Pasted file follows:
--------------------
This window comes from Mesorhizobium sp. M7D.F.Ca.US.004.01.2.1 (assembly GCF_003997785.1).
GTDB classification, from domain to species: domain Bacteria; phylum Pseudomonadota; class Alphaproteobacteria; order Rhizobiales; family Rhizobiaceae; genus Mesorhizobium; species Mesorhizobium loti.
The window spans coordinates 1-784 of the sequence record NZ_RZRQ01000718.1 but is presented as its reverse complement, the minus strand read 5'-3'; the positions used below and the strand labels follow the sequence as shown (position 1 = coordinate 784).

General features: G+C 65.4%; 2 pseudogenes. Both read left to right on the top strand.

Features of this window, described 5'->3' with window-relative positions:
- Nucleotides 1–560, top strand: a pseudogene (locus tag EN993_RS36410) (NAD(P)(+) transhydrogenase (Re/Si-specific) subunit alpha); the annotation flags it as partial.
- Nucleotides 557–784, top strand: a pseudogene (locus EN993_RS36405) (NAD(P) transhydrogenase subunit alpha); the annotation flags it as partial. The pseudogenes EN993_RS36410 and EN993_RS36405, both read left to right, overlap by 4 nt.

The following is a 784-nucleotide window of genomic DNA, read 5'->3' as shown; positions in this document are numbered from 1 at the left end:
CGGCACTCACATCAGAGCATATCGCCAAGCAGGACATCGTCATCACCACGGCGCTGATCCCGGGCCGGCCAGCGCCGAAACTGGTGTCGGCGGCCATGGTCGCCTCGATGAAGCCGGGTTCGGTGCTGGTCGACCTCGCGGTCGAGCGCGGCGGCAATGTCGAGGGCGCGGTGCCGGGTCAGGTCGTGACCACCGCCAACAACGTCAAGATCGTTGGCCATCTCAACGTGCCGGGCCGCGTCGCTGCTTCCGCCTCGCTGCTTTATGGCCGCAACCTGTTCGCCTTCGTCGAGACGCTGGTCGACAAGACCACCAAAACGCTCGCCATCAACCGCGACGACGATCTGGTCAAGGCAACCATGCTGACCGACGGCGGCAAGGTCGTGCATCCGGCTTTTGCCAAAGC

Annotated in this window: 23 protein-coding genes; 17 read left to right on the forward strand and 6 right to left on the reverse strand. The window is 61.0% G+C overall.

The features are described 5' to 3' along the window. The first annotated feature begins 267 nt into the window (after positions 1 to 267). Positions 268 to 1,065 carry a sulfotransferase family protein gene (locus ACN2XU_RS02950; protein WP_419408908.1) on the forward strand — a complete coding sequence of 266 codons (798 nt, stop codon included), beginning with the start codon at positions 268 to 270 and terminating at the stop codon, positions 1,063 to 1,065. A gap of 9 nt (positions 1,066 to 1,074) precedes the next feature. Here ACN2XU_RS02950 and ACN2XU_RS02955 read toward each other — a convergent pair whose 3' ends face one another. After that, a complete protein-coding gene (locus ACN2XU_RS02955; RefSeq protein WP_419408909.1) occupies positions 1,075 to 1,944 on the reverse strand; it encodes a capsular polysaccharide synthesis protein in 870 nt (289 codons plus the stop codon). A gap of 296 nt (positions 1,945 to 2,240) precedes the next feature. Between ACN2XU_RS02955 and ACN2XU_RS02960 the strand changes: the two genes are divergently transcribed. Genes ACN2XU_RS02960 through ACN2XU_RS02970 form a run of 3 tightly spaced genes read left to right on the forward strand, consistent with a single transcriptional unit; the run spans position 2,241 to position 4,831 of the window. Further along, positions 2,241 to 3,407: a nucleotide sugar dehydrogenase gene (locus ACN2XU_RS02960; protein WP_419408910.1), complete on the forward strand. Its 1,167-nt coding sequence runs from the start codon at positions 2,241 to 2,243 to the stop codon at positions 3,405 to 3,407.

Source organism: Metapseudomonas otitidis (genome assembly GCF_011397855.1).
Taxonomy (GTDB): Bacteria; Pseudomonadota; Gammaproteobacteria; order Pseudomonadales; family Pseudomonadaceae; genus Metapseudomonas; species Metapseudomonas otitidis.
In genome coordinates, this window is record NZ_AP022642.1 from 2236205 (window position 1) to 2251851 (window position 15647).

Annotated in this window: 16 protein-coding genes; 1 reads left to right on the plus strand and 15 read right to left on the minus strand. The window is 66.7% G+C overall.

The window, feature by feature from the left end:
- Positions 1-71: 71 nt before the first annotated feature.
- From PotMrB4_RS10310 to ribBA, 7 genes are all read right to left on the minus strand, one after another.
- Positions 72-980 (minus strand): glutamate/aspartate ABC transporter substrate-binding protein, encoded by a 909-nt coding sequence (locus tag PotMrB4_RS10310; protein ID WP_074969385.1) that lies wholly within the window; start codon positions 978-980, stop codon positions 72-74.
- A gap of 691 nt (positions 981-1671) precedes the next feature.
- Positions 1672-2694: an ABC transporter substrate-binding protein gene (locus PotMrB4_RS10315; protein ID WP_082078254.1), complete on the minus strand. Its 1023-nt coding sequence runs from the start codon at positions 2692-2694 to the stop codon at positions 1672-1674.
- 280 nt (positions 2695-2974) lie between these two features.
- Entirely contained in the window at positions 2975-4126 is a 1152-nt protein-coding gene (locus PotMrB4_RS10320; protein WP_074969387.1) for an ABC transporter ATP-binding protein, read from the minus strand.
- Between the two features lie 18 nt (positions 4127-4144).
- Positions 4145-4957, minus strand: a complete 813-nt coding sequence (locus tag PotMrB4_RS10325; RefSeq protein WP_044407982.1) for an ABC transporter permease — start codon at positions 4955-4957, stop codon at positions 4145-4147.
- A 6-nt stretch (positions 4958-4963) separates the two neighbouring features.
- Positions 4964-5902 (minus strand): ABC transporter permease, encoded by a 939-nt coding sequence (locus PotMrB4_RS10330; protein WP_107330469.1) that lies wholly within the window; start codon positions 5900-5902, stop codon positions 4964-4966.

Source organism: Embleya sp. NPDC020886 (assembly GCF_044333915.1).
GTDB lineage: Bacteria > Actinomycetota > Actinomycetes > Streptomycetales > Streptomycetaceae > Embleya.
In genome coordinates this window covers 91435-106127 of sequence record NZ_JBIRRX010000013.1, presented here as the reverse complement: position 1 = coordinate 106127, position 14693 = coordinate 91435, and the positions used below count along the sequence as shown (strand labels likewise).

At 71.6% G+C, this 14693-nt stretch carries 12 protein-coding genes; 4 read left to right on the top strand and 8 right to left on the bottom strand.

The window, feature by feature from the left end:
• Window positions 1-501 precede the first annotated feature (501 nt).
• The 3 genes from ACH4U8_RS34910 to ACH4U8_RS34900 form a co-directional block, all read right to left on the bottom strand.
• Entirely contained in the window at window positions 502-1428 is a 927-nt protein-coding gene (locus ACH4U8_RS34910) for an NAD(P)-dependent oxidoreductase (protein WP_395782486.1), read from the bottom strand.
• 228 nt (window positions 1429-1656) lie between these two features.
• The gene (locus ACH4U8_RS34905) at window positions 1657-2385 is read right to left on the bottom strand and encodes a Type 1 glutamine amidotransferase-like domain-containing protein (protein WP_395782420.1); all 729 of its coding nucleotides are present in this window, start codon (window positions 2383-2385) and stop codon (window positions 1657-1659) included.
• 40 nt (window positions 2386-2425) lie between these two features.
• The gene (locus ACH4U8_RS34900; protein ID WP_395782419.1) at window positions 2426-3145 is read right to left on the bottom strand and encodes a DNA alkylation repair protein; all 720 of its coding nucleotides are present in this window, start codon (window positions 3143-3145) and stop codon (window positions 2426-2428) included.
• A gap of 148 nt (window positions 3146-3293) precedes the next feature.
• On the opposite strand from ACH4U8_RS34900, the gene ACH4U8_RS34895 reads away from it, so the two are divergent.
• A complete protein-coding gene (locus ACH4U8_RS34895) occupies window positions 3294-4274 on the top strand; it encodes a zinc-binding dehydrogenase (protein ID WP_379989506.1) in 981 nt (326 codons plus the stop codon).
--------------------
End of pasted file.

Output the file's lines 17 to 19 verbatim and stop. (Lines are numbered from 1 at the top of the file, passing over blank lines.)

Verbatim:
- Positions 1-71: 71 nt before the first annotated feature.
- From PotMrB4_RS10310 to ribBA, 7 genes are all read right to left on the minus strand, one after another.
- Positions 72-980 (minus strand): glutamate/aspartate ABC transporter substrate-binding protein, encoded by a 909-nt coding sequence (locus tag PotMrB4_RS10310; protein ID WP_074969385.1) that lies wholly within the window; start codon positions 978-980, stop codon positions 72-74.